They then rejoin Superman and Wonder Woman, who has finally agreed to accept their help tracking down Cheetah. She says they need to find the ritual dagger's lost tribe, so Cyborg starts pulling up maps and Flash volunteers to comb the area. For the first time in about four issues, Wonder Woman smiles.

Batman and Aquaman thank Trevor for the information and leave him. Trevor would like to talk to Wonder Woman again, but the two heroes deny him, effectively cutting him off from the Justice League.

The entire League then goes to the Congo, where Flash is having a hard time finding this lost tribe that Wonder Woman admits she doesn't even know the name of. Superman thinks he can hear them, but suddenly they're attacked from behind by the Cheetah. She slashes Batman's chest, surprisingly lands a blow on the Flash, then bites Superman's neck, turning him into a cheetah-man.

In the backup story, Trevor is officially replaced by Amanda Waller as the Justice League's liaison. But he meets up with Green Arrow and they putting together the Justice League of America.

The Good:

The art. I will always place Jim Lee ahead of Tony S. Daniel, but this artwork was a breath of fresh air after the inconsistent small army of inkers and colorists struggling with Lee's pencils. Daniel's characters look great, the action is exciting, but what really impressed me was the backgrounds. Central Park looked nice and the Congo was downright breathtaking. That to me shows someone going above and beyond. Knowing he only had two issues, Daniel easily could have mailed it in, but he didn't, which makes this issue so good.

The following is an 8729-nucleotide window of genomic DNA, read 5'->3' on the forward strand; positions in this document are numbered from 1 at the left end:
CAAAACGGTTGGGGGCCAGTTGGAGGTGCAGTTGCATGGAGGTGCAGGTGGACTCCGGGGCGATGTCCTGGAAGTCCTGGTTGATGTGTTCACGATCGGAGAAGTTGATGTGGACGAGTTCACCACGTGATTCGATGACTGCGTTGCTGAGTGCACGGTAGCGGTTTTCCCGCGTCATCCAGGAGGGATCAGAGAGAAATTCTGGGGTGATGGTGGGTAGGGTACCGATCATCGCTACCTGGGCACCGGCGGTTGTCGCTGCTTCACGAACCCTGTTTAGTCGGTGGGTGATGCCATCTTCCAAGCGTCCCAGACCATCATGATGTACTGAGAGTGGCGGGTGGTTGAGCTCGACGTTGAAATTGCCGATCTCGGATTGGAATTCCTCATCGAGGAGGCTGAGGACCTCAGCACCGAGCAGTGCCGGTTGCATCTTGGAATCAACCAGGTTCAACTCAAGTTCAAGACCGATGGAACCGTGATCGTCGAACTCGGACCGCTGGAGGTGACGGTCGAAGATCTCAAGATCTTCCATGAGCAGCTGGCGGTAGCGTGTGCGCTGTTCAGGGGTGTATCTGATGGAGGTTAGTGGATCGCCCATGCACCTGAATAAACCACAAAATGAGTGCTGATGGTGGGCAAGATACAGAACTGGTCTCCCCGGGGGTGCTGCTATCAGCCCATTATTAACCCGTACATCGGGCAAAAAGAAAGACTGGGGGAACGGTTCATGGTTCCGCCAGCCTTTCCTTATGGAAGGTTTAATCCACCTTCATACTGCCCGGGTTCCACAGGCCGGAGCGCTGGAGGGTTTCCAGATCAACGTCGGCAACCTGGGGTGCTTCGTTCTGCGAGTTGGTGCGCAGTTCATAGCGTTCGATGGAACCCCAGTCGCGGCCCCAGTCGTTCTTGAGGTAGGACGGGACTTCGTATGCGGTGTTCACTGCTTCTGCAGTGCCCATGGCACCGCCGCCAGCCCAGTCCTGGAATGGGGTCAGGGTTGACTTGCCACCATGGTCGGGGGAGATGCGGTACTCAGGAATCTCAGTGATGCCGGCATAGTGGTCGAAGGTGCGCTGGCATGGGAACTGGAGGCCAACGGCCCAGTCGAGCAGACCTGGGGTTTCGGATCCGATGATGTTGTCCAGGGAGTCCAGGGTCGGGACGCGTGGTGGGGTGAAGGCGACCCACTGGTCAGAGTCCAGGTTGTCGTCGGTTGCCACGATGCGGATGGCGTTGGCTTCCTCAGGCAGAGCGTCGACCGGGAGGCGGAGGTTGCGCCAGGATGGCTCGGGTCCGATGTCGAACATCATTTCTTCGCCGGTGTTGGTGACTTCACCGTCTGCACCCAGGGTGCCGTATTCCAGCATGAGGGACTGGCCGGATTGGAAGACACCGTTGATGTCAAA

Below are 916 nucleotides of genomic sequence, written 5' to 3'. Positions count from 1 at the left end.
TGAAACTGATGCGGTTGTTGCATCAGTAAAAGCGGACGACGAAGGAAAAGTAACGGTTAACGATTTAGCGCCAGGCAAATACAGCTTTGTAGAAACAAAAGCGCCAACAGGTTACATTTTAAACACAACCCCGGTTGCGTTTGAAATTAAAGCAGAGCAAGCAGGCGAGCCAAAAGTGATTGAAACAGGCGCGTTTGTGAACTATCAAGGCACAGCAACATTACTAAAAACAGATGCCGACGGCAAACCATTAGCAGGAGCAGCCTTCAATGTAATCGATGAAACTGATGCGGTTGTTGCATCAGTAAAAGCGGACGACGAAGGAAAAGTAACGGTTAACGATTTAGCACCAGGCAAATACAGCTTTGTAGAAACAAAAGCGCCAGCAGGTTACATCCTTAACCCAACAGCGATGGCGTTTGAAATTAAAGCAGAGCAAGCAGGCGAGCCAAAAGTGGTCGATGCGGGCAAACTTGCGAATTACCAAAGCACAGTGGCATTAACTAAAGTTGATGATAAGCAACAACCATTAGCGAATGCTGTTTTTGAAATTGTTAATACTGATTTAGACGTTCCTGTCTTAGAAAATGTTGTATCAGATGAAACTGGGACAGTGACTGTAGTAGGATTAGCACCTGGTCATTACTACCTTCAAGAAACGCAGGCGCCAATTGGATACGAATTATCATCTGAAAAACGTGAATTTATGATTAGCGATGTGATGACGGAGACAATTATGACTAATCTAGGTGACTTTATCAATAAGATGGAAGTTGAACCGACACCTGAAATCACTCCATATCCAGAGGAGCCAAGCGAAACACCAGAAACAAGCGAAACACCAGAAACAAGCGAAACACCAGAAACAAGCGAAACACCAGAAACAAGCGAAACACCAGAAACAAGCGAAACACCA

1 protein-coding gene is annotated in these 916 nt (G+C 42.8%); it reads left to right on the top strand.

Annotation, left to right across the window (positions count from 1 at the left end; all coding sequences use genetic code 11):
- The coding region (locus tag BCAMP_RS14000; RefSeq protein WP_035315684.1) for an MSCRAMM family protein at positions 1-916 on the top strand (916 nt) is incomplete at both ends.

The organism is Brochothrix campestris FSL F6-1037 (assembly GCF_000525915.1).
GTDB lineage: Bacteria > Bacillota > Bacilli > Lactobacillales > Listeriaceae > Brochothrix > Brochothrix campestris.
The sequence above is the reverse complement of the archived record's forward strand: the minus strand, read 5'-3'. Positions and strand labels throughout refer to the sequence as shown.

Great Flash moment. In the past few issues, Geoff Johns has made the Flash ineffective and obsolete, kind of a jerk, and merely a comic relief. Here, he finally started to tap into some of those qualities that make the Flash such a great character. I loved how Cyborg felt comfortable enough around the Flash to admit to him his greatest fears, and I thought Flash's response was completely appropriate. He demonstrated sympathy, kindness, understanding, and topped it all off with just a touch of humor. It was a very natural and heartwarming scene and it makes me crave some Flash-Cyborg team-ups in the future.

The Bad:

Nothing really. Geoff Johns did fall into one of his more curious techniques — having two separate simultaneous conversations that essentially say the same thing — which really felt unnecessary here. But that's not too big of a complaint. Surprisingly, I'm not at all bothered by the Cheetah's power being amped up or the supernatural aspects of her character. I guess I'm just growing more accepting of magic in comic books. Ultimately, though, I can't complain about anything in this issue, because I was so glad to see that it followed directly out of The Villain's Journey, when this could have easily been a frustrating filler like issue 7 or 8.

Final score: 7 out of 10

Next: The truth behind the Cheetah!